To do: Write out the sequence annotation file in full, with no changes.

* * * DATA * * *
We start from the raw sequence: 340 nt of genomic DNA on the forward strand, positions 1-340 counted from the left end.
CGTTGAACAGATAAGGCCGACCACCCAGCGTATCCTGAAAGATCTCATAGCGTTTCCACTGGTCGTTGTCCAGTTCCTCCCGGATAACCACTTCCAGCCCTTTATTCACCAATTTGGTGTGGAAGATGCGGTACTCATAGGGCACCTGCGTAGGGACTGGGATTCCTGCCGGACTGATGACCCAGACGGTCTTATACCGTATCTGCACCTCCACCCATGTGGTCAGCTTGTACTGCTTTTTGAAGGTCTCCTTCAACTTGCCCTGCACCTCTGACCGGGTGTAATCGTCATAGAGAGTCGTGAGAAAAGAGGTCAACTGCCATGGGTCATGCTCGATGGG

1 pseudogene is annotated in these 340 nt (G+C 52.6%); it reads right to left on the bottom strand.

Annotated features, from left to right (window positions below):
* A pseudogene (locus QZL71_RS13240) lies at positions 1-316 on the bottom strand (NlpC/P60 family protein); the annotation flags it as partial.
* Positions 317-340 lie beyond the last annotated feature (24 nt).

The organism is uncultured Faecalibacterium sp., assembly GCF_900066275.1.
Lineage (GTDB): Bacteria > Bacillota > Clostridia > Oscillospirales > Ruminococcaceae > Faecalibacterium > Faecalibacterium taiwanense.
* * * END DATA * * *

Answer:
We start from the raw sequence: 340 nt of genomic DNA on the forward strand, positions 1-340 counted from the left end.
CGTTGAACAGATAAGGCCGACCACCCAGCGTATCCTGAAAGATCTCATAGCGTTTCCACTGGTCGTTGTCCAGTTCCTCCCGGATAACCACTTCCAGCCCTTTATTCACCAATTTGGTGTGGAAGATGCGGTACTCATAGGGCACCTGCGTAGGGACTGGGATTCCTGCCGGACTGATGACCCAGACGGTCTTATACCGTATCTGCACCTCCACCCATGTGGTCAGCTTGTACTGCTTTTTGAAGGTCTCCTTCAACTTGCCCTGCACCTCTGACCGGGTGTAATCGTCATAGAGAGTCGTGAGAAAAGAGGTCAACTGCCATGGGTCATGCTCGATGGG

1 pseudogene is annotated in these 340 nt (G+C 52.6%); it reads right to left on the bottom strand.

Annotated features, from left to right (window positions below):
* A pseudogene (locus QZL71_RS13240) lies at positions 1-316 on the bottom strand (NlpC/P60 family protein); the annotation flags it as partial.
* Positions 317-340 lie beyond the last annotated feature (24 nt).

The organism is uncultured Faecalibacterium sp., assembly GCF_900066275.1.
Lineage (GTDB): Bacteria > Bacillota > Clostridia > Oscillospirales > Ruminococcaceae > Faecalibacterium > Faecalibacterium taiwanense.